The Breastplate of the Hoplite Warriors

Hoplite armour exhibit at the Corfu Museum

Hoplite armour exhibit at the Corfu Museum (Photo credit:  Wikipedia)

The Greeks were all about fitness, and if they were in battle, they couldn’t show off their abs while wearing metal cuirass’. And yes, despite what they show in the movie ‘300’, all the hoplites and Greek warriors that could afford armour, wore it. Anyway, where was I.. Oh, yes, abs. So the Greeks still wanted to show off to the enemy without getting killed, so they got an idea, why not decorate the cuirass with the abs? So that’s what they did, though armour decorated like this is very expensive, so it was usually only the commanders who were able to have one. One use that it is possibe the “abs” on the armour had, (other than showing off, of course) is that the ridges could deflect spear thrusts, because if the spear is going head on against the flat face of the armour, there is a good chance it is going to pierce, whereas hitting at an angle, or the slope of a ridge, there is nothing to catch onto, and so the spear is deflected.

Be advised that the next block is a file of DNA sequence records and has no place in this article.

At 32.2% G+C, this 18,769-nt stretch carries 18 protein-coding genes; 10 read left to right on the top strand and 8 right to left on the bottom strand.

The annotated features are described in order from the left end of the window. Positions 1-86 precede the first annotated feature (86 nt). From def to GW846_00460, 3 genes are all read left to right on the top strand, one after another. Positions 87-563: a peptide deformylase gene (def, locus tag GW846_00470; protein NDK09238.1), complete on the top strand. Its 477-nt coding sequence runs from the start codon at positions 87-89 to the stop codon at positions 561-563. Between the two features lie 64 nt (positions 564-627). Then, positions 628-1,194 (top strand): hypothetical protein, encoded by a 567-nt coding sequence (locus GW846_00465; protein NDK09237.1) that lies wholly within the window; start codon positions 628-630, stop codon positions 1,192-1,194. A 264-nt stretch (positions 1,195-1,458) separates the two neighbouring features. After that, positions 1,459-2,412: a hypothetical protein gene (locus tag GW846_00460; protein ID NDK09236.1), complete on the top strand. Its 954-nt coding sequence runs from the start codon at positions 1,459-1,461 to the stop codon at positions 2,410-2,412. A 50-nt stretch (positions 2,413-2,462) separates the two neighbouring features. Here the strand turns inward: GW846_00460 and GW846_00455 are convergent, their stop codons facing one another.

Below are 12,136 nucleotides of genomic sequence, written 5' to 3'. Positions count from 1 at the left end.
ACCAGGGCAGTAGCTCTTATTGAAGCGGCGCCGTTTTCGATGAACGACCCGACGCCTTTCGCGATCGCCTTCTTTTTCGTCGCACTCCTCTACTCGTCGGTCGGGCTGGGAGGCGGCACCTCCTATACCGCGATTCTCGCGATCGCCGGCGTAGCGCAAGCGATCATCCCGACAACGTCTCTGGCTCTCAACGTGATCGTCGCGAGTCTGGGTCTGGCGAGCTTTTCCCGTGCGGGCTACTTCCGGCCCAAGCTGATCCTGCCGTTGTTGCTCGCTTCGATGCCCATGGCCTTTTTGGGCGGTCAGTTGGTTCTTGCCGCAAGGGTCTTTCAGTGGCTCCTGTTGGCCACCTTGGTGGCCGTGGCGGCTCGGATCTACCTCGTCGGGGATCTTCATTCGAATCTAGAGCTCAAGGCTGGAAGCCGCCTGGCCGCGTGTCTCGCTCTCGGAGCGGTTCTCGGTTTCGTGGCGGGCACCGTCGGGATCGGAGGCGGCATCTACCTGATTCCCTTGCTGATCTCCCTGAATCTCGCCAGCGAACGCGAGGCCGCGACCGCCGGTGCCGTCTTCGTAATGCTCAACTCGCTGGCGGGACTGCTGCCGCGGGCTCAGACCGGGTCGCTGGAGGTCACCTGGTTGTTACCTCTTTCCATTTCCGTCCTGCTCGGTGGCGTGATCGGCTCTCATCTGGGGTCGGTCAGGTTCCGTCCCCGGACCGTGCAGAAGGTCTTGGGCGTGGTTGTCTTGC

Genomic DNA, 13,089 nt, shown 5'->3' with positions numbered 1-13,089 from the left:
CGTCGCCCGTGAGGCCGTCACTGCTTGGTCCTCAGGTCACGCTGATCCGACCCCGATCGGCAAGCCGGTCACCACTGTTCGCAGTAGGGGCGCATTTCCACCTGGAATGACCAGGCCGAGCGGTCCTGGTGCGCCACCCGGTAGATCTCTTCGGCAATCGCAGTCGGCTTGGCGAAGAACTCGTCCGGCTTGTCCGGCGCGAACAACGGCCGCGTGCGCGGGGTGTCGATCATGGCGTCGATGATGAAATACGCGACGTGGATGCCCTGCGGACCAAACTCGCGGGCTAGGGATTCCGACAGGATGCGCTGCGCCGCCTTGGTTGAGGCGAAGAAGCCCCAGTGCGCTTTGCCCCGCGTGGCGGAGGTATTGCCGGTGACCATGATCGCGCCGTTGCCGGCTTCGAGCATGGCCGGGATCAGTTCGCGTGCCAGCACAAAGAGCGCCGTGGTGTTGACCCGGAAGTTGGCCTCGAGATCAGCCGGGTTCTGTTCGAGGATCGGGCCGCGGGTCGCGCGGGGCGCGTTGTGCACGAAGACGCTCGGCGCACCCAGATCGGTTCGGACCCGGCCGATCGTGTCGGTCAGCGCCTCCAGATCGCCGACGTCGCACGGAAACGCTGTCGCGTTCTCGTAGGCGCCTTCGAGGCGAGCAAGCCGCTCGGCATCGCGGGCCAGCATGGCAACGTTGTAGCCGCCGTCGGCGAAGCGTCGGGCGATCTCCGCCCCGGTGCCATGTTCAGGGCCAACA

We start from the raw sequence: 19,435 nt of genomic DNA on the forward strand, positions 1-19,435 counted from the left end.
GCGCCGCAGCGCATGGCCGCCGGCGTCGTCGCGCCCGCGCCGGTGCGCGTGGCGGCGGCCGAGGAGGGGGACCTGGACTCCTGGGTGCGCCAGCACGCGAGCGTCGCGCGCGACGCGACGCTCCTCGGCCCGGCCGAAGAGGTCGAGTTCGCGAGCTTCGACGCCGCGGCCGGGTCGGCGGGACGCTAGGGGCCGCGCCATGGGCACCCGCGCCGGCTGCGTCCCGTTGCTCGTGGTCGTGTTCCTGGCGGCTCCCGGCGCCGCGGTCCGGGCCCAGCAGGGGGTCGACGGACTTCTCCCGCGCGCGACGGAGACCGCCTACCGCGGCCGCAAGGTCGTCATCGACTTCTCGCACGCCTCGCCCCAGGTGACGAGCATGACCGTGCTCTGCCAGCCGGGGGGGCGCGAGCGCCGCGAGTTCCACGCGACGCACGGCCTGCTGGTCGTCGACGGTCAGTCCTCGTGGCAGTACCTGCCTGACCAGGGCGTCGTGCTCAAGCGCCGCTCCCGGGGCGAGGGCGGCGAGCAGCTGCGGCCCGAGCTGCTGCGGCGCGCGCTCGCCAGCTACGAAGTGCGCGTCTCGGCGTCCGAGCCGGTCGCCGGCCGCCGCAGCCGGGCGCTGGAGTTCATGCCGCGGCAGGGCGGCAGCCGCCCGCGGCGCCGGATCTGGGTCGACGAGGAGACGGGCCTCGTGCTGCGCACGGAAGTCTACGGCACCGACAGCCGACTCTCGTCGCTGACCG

The breastplates were made by forging red-hot bronze until the desired shape, thickness and size is reached. Because it was just so expensive to buy copper and tin, and then alloy them, and THEN go through the laborious work to forge it into armoure that would resist breaking or being pierced in battle, the eventual buyer will have to pay quite a lot for it. But then, when trade began to progress, Greece was right in the middle of the shipping routes, and so they got much of the world’s commerce, meaning more money, meaning more bronze, meaning more armour. This meant that more people were willing to join the army, because the better equipment they had, the less chance of getting killed and the higher chance of being put in one of the better units, meaning more pay. So with trade, the military power of Greece increased.

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